An Example of Evil Socialized Healthcare
Posted on August 13th, 2009 in current events
While our friends to the south are debating the future of their country’s health care system, I thought I’d give a story of Canada’s health care from my point of view.
One seemingly popular tactic of the GOP is it scare Americans into thinking that a Canadian-like health care system will only lead to death and destruction. They talk about long waiting times, lack of doctors, patients having to go overseas to get care that is not available here.
I have an opposite point of view.
My father has heart disease. He had his first heart attack at age 42, when I was only 11. This really wasn’t unexpected; everyone in my father’s family has died of ailments related to heart disease. We knew he was going to get sick, too, it was just as matter of time. Of course, it didn’t help that he had already been smoking for nearly 30 years at that point, and ate a high-fat, high-cholesterol diet.
Fast forward about 15 years. He’d been smoking on and off (mostly on), and had not changed his diet at all. He could polish off a full-sized bag of Lays chips on the coach on a Sunday afternoon, only bothering to move to go out for a cigarette.
By that time, his heart was in much worse condition. He’d had several angina attacks and possibly small heart attacks over the years. but never bothered to get them checked out. He’d taken his angina meds if he’d had to, but that was about it.
After visits with the family doctor (a doctor he’d been seeing for 25+ years at that point), he was recommended to a cardiologist. He didn’t have to travel far; the best cardiology centre in Ontario was located right in the town in which my dad lived.
Within weeks he was in to see the cardiologist, who decided that within the next few months my father would need heart surgery. He was to have a triple bypass. He needed to have the procedure done within a fairly short period of time, but it wasn’t too urgent.
Being his only family by that time, I obviously had to take time off work to help him. My boss gave me the time I needed as paid sick time. So yeah, I got paid for sitting in the hospital with my dad.
My dad also got paid during his surgery and recovery. Not by his employer though, but by the province’s disability program. Short-term and long-term disability payments are part of the Employment Insurance program that all employees in Ontario pay into on every pay cheque.
When it came time for the surgery, the cardiologist decided he’d rather do a double bypass and a valve replacement, rather than the original plan to do a triple bypass. The change in the surgery really didn’t affect anything; there were no additional wait times, nothing had to be rescheduled. After days in the hospital, he was sent home for a year of recovery. During which time he still collected his paycheque from Ontario’s long-term disability program. He also still retained his company’s benefits program during this time.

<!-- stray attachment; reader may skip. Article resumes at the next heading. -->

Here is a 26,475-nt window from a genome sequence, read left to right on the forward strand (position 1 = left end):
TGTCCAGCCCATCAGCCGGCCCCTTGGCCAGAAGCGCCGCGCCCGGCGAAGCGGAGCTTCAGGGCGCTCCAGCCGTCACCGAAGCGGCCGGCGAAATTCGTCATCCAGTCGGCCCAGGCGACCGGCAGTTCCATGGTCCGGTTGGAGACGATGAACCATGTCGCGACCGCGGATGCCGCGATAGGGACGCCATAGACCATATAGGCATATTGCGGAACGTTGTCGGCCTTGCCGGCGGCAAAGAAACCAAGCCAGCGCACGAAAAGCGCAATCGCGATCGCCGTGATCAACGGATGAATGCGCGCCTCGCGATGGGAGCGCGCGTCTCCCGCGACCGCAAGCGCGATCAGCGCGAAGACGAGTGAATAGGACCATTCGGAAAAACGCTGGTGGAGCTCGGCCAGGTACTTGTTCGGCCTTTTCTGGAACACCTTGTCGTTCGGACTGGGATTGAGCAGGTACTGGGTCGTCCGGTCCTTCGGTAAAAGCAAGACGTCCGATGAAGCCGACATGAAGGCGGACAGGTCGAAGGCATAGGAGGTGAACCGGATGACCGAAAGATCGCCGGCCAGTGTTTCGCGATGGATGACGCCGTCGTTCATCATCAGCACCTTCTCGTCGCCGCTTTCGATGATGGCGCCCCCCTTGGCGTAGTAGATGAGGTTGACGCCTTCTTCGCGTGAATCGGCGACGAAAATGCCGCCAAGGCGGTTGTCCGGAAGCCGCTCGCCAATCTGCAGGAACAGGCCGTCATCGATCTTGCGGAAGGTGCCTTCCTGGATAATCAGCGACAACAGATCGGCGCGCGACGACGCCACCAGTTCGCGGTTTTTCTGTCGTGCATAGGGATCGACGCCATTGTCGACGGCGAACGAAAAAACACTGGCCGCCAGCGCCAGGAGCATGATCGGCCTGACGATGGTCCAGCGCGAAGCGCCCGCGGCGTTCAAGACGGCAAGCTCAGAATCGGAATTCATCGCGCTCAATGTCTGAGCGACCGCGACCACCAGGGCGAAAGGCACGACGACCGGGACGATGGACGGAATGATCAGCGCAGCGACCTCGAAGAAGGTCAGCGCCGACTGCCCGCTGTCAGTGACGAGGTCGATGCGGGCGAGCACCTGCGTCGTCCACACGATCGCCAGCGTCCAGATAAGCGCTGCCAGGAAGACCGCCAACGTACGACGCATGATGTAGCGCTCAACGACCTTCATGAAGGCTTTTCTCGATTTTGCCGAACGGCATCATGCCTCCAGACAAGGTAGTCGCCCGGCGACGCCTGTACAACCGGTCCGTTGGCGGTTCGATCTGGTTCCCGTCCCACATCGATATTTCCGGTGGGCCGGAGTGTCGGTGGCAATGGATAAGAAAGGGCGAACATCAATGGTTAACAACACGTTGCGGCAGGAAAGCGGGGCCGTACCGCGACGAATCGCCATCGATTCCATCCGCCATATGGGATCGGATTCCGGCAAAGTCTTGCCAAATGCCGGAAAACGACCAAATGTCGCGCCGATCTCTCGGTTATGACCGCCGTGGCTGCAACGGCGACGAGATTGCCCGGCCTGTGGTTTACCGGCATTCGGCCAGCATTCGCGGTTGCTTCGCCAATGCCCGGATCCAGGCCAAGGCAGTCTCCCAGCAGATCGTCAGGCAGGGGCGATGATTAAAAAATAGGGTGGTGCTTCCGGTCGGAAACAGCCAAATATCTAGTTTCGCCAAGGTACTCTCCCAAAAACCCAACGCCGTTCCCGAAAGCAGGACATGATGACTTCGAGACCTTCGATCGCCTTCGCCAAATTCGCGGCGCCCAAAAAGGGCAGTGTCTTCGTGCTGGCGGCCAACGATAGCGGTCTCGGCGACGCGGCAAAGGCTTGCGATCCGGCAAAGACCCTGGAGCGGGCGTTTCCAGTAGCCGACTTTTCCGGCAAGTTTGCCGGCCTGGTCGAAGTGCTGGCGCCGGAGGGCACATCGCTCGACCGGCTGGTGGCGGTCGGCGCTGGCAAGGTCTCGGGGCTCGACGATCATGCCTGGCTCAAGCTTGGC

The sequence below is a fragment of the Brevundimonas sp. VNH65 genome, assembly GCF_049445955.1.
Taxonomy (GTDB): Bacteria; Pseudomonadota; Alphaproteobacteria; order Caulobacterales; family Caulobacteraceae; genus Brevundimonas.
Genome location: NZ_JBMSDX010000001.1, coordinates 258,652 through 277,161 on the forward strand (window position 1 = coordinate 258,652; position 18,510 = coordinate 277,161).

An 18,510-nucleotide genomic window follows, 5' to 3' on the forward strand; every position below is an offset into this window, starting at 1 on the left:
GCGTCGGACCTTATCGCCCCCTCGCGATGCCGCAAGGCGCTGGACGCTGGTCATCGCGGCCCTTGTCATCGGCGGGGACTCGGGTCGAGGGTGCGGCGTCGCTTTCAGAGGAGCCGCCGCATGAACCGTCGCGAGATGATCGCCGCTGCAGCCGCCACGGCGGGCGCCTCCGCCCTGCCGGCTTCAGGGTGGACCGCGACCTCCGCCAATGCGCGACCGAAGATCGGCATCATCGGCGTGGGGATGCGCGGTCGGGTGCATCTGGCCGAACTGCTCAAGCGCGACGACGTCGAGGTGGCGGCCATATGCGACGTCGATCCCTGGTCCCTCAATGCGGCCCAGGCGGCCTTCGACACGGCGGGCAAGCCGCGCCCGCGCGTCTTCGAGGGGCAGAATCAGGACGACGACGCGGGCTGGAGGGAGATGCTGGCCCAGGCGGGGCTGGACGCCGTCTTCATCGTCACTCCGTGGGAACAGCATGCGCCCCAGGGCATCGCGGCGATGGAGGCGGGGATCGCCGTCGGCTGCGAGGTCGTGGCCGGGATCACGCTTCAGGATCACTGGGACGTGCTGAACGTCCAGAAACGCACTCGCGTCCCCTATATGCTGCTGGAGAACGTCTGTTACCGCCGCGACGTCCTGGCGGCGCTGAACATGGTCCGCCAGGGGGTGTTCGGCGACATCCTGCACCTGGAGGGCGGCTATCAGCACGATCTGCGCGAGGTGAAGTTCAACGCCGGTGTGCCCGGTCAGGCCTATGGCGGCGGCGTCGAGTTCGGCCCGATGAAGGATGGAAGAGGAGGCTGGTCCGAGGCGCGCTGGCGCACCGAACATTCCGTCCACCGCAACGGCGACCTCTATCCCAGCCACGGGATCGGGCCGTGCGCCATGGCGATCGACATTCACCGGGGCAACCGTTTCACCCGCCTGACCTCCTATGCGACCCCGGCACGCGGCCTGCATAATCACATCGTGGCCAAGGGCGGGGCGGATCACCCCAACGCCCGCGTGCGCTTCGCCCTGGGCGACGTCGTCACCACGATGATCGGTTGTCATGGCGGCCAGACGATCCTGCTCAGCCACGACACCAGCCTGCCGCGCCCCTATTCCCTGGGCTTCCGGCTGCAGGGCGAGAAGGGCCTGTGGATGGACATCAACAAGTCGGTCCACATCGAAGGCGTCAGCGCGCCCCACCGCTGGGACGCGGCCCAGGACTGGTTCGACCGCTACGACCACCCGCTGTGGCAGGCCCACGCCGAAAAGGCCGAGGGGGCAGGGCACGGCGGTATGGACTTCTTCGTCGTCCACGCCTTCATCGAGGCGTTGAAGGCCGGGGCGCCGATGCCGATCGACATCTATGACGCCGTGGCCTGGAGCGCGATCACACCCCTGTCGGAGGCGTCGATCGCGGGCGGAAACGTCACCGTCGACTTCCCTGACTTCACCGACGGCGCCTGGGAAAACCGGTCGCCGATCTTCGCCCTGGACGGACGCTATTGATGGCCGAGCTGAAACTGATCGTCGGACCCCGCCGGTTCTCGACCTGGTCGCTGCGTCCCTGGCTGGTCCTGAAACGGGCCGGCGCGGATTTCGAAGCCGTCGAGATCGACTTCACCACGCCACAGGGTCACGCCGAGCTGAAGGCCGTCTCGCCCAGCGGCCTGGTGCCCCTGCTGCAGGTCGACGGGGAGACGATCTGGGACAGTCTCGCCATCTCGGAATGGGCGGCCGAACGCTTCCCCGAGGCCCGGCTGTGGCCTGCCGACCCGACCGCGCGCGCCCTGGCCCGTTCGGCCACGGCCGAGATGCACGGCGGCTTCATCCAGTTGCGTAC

After a year, he returned to his job. He wasn’t forced to quit because of his absense, and they welcomed him back.
Upon another trip to the cardiologist, it was determined that the heart surgery was not having the desired effect. His heart still wasn’t pumping as well as it should – or could – have been. So the doctor decided my dad should have a pacemaker put in. So back into surgery (day surgery, this time) within a few short weeks. More time off for me, on little notice. And then 3 more months of recovery for my dad, again while collecting his paycheque.
A few months after the pacemaker was put in, the cardiologist again decided it wasn’t quite working right. He wanted to try an implantable defibilator this time. Again, day surgery, however my dad’s blood pressure remained too low following the surgery so they kept him overnight for observation. Then more recovery time.
By this point, he’d been off work for most of two years. He’d had one week-long hospital stay, and two short ones. The last two surgeries were scheduled within weeks - like maybe a week – after the cardiologist saw him. And this was a man with a history of heart disease, a family history of heart disease, was a smoker, and had a poor diet.
When all was said and done, what did he pay for? The portion of his prescriptions that was not covered by the provincial health plan or his company’s benefits plan; about 10% of the overall cost of the prescriptions. He paid nothing for his surgeries, for his pacemaker or defibrilator, for his hospital stays, for seeing the province’s leading cardiologist. Nothing. Zip. Nada.
So, dear Republican scare mongers, what part of this story is so evil? A sick man got well, didn’t lose his job in the process, and didn’t go bankrupt in order to pay for it. He was not declined service for a “pre-existing condition”, he was in fact given priority because of the urgence and severity of his illness.
I know that Canada’s health care system is not perfect; none are. In every system, there are a few who’s experiences differ from the norm. But I’m glad every second that I have the health care that I do, and not a for-profit system like the US currently has.